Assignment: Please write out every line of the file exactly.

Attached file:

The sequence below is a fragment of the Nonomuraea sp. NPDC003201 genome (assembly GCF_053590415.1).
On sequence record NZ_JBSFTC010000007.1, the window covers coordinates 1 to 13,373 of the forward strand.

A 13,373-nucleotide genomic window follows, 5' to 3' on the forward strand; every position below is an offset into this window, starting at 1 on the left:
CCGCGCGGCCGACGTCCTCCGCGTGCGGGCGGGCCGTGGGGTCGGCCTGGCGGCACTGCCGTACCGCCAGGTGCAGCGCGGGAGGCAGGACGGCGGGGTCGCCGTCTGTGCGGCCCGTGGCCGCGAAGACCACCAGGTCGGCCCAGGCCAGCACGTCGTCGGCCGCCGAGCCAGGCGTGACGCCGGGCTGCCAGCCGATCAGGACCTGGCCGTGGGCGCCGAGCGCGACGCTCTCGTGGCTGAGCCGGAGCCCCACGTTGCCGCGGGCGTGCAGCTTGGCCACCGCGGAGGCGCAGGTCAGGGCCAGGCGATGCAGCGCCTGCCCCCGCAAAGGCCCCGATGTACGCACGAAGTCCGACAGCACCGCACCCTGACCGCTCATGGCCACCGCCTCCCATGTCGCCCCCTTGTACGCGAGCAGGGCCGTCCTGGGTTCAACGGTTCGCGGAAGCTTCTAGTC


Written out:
The sequence below is a fragment of the Nonomuraea sp. NPDC003201 genome (assembly GCF_053590415.1).
On sequence record NZ_JBSFTC010000007.1, the window covers coordinates 1 to 13,373 of the forward strand.

A 13,373-nucleotide genomic window follows, 5' to 3' on the forward strand; every position below is an offset into this window, starting at 1 on the left:
CCGCGCGGCCGACGTCCTCCGCGTGCGGGCGGGCCGTGGGGTCGGCCTGGCGGCACTGCCGTACCGCCAGGTGCAGCGCGGGAGGCAGGACGGCGGGGTCGCCGTCTGTGCGGCCCGTGGCCGCGAAGACCACCAGGTCGGCCCAGGCCAGCACGTCGTCGGCCGCCGAGCCAGGCGTGACGCCGGGCTGCCAGCCGATCAGGACCTGGCCGTGGGCGCCGAGCGCGACGCTCTCGTGGCTGAGCCGGAGCCCCACGTTGCCGCGGGCGTGCAGCTTGGCCACCGCGGAGGCGCAGGTCAGGGCCAGGCGATGCAGCGCCTGCCCCCGCAAAGGCCCCGATGTACGCACGAAGTCCGACAGCACCGCACCCTGACCGCTCATGGCCACCGCCTCCCATGTCGCCCCCTTGTACGCGAGCAGGGCCGTCCTGGGTTCAACGGTTCGCGGAAGCTTCTAGTC